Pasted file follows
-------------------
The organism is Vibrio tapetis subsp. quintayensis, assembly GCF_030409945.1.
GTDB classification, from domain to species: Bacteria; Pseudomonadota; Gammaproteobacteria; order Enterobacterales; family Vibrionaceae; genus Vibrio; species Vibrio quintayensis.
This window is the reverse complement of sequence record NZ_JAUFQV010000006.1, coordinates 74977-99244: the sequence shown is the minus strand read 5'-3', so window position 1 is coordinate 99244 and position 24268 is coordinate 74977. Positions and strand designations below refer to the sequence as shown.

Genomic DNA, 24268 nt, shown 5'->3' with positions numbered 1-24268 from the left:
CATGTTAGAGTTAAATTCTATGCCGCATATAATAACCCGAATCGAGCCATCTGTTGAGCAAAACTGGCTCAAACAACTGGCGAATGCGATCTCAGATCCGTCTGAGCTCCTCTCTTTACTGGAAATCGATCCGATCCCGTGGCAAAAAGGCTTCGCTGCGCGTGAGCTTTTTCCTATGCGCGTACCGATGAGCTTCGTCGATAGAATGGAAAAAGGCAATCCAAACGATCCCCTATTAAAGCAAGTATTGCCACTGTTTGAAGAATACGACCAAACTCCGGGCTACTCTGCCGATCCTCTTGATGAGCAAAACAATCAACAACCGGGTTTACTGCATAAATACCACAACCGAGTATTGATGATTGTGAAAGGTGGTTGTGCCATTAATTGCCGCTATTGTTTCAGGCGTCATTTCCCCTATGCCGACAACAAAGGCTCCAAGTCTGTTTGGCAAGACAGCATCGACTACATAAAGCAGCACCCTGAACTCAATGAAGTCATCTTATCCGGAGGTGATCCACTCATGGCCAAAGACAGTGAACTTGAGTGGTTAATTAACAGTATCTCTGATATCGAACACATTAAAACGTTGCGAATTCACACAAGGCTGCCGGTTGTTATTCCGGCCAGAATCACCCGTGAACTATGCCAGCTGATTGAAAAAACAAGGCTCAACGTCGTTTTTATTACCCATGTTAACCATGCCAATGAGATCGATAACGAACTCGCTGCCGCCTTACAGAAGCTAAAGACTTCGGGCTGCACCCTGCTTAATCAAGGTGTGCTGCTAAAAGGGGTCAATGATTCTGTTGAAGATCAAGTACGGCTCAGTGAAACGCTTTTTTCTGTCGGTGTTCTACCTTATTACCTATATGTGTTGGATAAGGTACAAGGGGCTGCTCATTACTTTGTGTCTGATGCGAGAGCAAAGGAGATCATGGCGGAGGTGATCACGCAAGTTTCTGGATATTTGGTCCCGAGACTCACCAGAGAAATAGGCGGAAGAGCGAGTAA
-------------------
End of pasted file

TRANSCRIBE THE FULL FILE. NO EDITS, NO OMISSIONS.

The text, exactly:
The organism is Vibrio tapetis subsp. quintayensis, assembly GCF_030409945.1.
GTDB classification, from domain to species: Bacteria; Pseudomonadota; Gammaproteobacteria; order Enterobacterales; family Vibrionaceae; genus Vibrio; species Vibrio quintayensis.
This window is the reverse complement of sequence record NZ_JAUFQV010000006.1, coordinates 74977-99244: the sequence shown is the minus strand read 5'-3', so window position 1 is coordinate 99244 and position 24268 is coordinate 74977. Positions and strand designations below refer to the sequence as shown.

Genomic DNA, 24268 nt, shown 5'->3' with positions numbered 1-24268 from the left:
CATGTTAGAGTTAAATTCTATGCCGCATATAATAACCCGAATCGAGCCATCTGTTGAGCAAAACTGGCTCAAACAACTGGCGAATGCGATCTCAGATCCGTCTGAGCTCCTCTCTTTACTGGAAATCGATCCGATCCCGTGGCAAAAAGGCTTCGCTGCGCGTGAGCTTTTTCCTATGCGCGTACCGATGAGCTTCGTCGATAGAATGGAAAAAGGCAATCCAAACGATCCCCTATTAAAGCAAGTATTGCCACTGTTTGAAGAATACGACCAAACTCCGGGCTACTCTGCCGATCCTCTTGATGAGCAAAACAATCAACAACCGGGTTTACTGCATAAATACCACAACCGAGTATTGATGATTGTGAAAGGTGGTTGTGCCATTAATTGCCGCTATTGTTTCAGGCGTCATTTCCCCTATGCCGACAACAAAGGCTCCAAGTCTGTTTGGCAAGACAGCATCGACTACATAAAGCAGCACCCTGAACTCAATGAAGTCATCTTATCCGGAGGTGATCCACTCATGGCCAAAGACAGTGAACTTGAGTGGTTAATTAACAGTATCTCTGATATCGAACACATTAAAACGTTGCGAATTCACACAAGGCTGCCGGTTGTTATTCCGGCCAGAATCACCCGTGAACTATGCCAGCTGATTGAAAAAACAAGGCTCAACGTCGTTTTTATTACCCATGTTAACCATGCCAATGAGATCGATAACGAACTCGCTGCCGCCTTACAGAAGCTAAAGACTTCGGGCTGCACCCTGCTTAATCAAGGTGTGCTGCTAAAAGGGGTCAATGATTCTGTTGAAGATCAAGTACGGCTCAGTGAAACGCTTTTTTCTGTCGGTGTTCTACCTTATTACCTATATGTGTTGGATAAGGTACAAGGGGCTGCTCATTACTTTGTGTCTGATGCGAGAGCAAAGGAGATCATGGCGGAGGTGATCACGCAAGTTTCTGGATATTTGGTCCCGAGACTCACCAGAGAAATAGGCGGAAGAGCGAGTAA